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One of my favorite lessons from the permaculture design course I completed last year is to arrive at solutions rather than impose them.
Truth be told, most of us march around imposing ourselves onto others all the time. We prescribe our beliefs, opinions, values, assumptions and agendas onto the world–often in the name of saving it, of course.
But when we force a solution onto a problem it usually backfires.
The greatest teacher of this lesson is found in nature, where change happens slowly, evolving over a period of time to avoid upsetting the overall balance of the system. Humans aren’t that different. When change happens abruptly, we don’t adjust well.
Earlier this week, I shared my intention to “let go” of a project I’ve been working on in order to make space for something else. But my announcement of that decision didn’t go well.
Anyone who has ever attempted to let go of something can certainly relate to this. Those who were impacted by my decision didn’t agree with it. And that’s not surprising, considering that change is rarely well-received. Change always has consequences, and it usually forces other changes to occur as well.
Because no one else stepped up to assume the role that I had hoped to let go of, I was faced with another decision: Will I impose my solution onto the group, or will I arrive at a different solution over time?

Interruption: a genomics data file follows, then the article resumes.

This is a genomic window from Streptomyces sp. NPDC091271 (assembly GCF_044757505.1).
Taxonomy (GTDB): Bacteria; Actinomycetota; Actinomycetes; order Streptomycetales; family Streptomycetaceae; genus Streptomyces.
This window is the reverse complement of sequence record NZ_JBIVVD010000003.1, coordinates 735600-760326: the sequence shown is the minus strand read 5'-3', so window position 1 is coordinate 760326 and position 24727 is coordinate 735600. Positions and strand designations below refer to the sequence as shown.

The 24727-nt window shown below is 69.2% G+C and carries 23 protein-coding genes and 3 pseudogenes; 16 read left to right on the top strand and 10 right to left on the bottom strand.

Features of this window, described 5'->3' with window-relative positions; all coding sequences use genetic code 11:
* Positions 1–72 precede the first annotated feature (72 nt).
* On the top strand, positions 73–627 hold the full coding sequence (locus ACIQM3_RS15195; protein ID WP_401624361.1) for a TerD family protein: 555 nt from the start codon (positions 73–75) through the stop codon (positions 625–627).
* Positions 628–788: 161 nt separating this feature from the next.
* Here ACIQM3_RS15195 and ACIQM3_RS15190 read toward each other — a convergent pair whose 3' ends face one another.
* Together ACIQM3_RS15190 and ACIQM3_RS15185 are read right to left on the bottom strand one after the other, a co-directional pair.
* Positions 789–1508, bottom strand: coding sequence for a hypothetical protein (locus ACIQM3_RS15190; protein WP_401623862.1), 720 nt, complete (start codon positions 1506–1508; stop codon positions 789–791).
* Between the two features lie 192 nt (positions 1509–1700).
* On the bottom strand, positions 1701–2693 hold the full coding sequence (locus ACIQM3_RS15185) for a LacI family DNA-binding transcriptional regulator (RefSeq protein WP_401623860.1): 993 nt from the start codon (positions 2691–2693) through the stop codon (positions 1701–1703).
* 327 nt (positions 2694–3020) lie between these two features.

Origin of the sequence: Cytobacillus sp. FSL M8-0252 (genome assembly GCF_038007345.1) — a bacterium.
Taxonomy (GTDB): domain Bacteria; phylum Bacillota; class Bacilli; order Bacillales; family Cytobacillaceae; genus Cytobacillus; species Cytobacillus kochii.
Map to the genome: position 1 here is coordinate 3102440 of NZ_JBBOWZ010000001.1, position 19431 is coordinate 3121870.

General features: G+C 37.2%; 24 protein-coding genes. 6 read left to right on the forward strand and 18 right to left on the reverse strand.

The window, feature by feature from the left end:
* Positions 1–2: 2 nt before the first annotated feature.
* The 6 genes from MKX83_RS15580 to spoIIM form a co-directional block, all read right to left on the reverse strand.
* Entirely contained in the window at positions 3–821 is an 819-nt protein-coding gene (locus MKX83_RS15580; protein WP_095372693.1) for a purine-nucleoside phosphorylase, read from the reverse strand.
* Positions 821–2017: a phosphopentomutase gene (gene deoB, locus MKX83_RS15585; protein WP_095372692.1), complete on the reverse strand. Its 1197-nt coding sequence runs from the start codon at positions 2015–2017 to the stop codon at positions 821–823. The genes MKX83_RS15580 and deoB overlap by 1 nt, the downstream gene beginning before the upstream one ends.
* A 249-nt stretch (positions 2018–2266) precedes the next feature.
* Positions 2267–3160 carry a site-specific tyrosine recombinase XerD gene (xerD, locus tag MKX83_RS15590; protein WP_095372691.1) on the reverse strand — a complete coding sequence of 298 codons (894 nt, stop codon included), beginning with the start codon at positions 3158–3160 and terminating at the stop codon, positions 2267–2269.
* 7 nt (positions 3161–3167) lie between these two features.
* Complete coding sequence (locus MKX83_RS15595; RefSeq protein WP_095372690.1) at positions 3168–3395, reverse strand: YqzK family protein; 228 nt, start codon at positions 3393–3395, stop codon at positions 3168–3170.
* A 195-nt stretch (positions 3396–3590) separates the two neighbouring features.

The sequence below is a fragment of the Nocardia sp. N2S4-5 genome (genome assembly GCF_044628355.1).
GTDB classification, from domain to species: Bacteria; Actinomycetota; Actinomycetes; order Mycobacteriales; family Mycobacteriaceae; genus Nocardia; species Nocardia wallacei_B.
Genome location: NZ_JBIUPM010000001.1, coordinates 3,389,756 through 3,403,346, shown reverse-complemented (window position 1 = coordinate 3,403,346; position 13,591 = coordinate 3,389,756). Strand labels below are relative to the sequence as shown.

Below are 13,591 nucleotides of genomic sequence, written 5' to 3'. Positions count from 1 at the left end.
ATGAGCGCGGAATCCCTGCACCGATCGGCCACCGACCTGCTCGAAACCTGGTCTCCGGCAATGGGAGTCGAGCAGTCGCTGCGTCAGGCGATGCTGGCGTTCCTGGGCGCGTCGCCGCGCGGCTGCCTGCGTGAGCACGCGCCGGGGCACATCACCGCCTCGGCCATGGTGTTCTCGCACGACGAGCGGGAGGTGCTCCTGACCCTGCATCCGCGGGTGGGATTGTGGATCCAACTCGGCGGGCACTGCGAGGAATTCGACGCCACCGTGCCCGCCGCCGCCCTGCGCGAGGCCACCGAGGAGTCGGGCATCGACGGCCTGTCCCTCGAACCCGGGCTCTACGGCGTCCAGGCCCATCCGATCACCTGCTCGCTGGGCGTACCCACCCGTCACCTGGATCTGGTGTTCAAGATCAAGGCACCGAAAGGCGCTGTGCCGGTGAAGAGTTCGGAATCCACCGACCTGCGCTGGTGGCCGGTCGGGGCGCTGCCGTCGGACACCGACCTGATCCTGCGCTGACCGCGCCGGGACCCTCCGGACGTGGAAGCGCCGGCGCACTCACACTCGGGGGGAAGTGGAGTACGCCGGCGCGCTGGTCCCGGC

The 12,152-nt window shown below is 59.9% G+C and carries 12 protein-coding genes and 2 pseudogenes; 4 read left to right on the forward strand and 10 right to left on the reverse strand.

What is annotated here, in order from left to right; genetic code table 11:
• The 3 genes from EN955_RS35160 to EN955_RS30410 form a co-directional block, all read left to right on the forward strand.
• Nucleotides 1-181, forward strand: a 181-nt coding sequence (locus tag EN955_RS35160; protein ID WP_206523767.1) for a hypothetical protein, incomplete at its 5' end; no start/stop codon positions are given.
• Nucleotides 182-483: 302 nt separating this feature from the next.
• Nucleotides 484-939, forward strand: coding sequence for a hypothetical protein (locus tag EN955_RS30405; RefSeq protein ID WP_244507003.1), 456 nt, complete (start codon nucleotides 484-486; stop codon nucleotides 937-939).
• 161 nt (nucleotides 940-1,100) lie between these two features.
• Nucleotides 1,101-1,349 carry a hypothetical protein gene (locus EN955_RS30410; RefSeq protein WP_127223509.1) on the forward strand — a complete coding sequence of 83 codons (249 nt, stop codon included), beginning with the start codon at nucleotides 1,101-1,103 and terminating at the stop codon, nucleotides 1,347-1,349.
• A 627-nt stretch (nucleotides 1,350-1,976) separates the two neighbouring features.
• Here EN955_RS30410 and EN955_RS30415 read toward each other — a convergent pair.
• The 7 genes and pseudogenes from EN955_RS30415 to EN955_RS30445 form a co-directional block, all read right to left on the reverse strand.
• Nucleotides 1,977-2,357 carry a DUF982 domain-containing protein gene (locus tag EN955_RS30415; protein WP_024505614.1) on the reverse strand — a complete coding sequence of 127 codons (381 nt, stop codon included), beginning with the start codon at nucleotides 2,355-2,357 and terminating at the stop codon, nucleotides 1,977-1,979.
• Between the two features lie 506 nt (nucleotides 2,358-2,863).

Call it caving. Call it people-pleasing. Call it what you will.
The truth remains that sometimes our best intentions don’t go exactly as planned. We have to adjust, roll with, modify, and sometimes even concede. We have to find other ways of achieving our goals, looking for new solutions to the same end.
In this case, a slower approach to change made more sense. That’s what arriving is all about. It’s being calculated instead of abrupt, peaceful rather than hostile.
While I know that holding onto this responsibility will delay the advancement of my other projects and goals, I agreed to continue my involvement for three more months, when a replacement can be named.
Most of us experience this same conundrum, the delicate balance, or dance, between doing what needs to be done in the eyes of others and doing what needs to be done in eyes of our soul. Sometimes we make decisions that appear selfish to others, and sometimes we make decisions that appear selfish to our “self.”
But at the end of the day, we can choose to evolve slowly, like nature, eventually finding the right solution.
Arriving, not imposing. A true act of self-care.